Even though I instinctively knew these things about the practice of therapy, I did not associate the value of these experiences with church planting when we moved to New England. I thought I might just learn the techniques of church planting by spending time with a newly planted church. We spent a year with a church plant that began by meeting in a movie theater. I could “do” what they had done in New England and be successful. Perhaps the organization that planted the church would consider sponsoring us to do the same. After working alongside this church for a year, the organization said I did not have the gifts or “techniques” to successfully plant a church with them. I felt like a failure.
In truth, I was guilty of the same thing I struggled to learn so many years ago as a budding therapist. Underneath what we “do” is the more important question of who we are. But, in this experiment we call a secular culture that truth can go missing. How? In our secular culture religion is just another menu item that one might choose. You have your private life, your work life, your religious life, and so forth. For so many following Jesus is something you “do.” It’s formulaic.
But, following Jesus isn’t about wearing a Jesus shirt. Jesus owns my whole suit of clothes and my person, right down to the bone. Discipleship, spirituality, religion, we use a number of words to say the same thing. What I hear Jesus saying is that following him is not a technique. There isn’t a formula. How do I know? Well Jesus said so. The cost of discipleship is everything. There is no need for a list of things Jesus requires from you or me when it includes everything. Jesus didn’t come to give us a full spiritual life. Jesus came that we might have a full life – all of it.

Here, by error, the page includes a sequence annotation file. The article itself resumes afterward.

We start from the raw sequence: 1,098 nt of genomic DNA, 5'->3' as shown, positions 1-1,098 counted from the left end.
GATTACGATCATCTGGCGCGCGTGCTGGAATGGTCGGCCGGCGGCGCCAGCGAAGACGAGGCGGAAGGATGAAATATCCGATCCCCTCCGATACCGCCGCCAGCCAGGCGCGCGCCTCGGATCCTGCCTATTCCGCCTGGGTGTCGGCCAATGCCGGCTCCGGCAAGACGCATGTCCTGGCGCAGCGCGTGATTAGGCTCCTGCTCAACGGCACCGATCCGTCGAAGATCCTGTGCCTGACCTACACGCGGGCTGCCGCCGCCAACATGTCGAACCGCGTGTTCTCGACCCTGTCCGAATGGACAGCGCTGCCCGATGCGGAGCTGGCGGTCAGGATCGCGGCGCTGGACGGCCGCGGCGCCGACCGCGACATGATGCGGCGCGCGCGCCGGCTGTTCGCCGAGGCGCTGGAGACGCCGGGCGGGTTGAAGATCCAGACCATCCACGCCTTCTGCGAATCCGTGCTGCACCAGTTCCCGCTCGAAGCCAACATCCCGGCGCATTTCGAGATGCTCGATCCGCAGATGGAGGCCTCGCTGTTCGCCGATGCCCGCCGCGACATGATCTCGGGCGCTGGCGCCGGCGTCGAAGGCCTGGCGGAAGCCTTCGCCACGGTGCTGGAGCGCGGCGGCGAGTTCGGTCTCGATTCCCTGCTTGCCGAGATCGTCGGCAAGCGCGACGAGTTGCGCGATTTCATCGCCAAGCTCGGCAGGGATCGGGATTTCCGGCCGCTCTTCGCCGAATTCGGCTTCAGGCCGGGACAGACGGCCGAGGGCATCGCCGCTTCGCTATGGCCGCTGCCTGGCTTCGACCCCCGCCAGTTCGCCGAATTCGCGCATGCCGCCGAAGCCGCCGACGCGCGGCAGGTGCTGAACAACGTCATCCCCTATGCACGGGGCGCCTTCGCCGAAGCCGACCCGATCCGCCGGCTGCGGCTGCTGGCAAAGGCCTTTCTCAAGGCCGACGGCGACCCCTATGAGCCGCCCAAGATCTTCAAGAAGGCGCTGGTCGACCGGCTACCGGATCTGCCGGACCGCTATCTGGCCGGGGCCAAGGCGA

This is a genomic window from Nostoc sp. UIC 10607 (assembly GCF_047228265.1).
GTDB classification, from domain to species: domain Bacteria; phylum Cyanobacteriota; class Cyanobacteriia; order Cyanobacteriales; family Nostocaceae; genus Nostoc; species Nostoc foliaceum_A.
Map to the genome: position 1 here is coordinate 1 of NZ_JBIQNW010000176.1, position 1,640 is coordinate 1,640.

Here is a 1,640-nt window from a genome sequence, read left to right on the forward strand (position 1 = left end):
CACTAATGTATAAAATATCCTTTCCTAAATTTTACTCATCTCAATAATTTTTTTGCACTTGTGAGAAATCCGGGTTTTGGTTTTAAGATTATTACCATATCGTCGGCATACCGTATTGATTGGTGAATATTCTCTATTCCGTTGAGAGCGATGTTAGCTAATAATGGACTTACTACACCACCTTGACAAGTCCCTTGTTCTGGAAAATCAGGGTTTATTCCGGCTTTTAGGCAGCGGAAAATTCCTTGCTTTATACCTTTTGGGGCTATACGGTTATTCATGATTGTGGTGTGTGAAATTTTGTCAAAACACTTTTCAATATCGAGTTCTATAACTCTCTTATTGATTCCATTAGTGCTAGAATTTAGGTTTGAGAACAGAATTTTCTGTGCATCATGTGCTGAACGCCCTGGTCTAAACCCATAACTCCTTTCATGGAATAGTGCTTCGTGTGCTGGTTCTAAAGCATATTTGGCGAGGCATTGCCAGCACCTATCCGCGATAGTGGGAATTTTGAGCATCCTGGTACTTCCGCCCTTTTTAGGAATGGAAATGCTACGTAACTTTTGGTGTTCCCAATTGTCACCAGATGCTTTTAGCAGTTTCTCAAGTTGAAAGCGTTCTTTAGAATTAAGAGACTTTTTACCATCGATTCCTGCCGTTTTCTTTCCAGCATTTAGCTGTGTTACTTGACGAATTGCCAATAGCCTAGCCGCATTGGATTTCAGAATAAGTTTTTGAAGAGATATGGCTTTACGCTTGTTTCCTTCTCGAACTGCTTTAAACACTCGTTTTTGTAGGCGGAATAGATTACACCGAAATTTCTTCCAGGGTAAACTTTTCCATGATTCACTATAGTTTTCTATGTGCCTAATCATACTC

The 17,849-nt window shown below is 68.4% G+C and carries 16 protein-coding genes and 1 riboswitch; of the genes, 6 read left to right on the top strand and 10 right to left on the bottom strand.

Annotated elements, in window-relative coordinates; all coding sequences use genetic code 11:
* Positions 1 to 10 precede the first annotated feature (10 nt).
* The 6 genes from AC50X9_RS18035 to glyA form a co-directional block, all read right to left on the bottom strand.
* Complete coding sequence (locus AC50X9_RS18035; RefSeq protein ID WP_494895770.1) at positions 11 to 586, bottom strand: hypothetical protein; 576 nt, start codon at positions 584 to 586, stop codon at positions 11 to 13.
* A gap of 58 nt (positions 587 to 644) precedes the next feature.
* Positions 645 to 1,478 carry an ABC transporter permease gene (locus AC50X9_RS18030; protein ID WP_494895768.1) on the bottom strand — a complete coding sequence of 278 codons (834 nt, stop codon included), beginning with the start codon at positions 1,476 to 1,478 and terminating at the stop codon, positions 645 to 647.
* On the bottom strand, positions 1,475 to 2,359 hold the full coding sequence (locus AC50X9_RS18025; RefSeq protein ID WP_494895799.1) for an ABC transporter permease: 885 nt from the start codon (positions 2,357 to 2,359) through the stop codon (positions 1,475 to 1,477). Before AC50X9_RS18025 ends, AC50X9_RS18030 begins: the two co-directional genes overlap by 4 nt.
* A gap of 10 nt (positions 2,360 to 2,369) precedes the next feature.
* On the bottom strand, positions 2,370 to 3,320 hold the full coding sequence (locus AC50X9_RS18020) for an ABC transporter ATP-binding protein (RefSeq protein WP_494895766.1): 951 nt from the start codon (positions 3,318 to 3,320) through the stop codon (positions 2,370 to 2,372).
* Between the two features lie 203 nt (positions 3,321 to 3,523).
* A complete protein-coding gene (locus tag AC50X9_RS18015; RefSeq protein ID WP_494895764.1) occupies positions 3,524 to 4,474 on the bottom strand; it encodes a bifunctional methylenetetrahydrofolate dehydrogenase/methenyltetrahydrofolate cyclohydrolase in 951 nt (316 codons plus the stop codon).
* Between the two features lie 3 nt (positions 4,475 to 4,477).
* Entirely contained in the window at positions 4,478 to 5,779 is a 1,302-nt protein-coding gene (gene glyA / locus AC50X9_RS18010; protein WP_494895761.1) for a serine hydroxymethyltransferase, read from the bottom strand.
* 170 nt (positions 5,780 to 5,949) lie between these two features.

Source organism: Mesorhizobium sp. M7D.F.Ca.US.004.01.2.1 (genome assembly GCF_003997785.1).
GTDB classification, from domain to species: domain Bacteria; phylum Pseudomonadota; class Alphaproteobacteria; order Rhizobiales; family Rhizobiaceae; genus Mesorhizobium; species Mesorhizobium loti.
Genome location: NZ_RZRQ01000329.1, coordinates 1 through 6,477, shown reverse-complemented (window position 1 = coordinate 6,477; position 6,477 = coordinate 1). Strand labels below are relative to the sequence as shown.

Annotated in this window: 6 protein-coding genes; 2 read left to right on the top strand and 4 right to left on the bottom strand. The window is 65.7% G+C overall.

Perhaps the greatest experience I have had in these years since moving to New England is the shedding of a formulaic faith and the embrace of a sacramental faith. It was not a failure to learn that I am not gifted for raising hundreds of thousands of dollars and planting a hip new church in a movie theater. It was freedom to discover there is not one formula. The hardest way to plant a church or follow Jesus would be to follow the formula of someone else.
Sacrament simply means sacred mystery. A sacrament is a sort of portal – a connection between heaven and earth. Yes, the church has struggled over that term and what sort of things are sacramental and what sort of things are not. I’m going to weigh in on this and I could be wrong, but if you are reading this you are a sacrament. There is something about you that is uniquely you. You have what it takes. And when Jesus is not merely a shirt that you try on and off but the One who is about making your life full and meaningful, then you become an extension of who Jesus is. That is sacramental.
It is a mystery to me. I have no formula to share. Over the last eight years, I have shared sacred moments on barstools, in parking lots, by deathbeds, in doctor’s offices, furniture stores, ambulance rides, and the list goes on. So, this is not a how-to-do-it blog. It’s more a how-I-think-I-learned it blog. How does life happen to me? How can I get more to happen? May more and more happen to you.
~ Eric Greer
Eric Greer sounds like he’s from Tennessee but he is a New Englander. He pastors a new church in Kingston, MA and loves beekeeping, the Red Sox, and fire engines.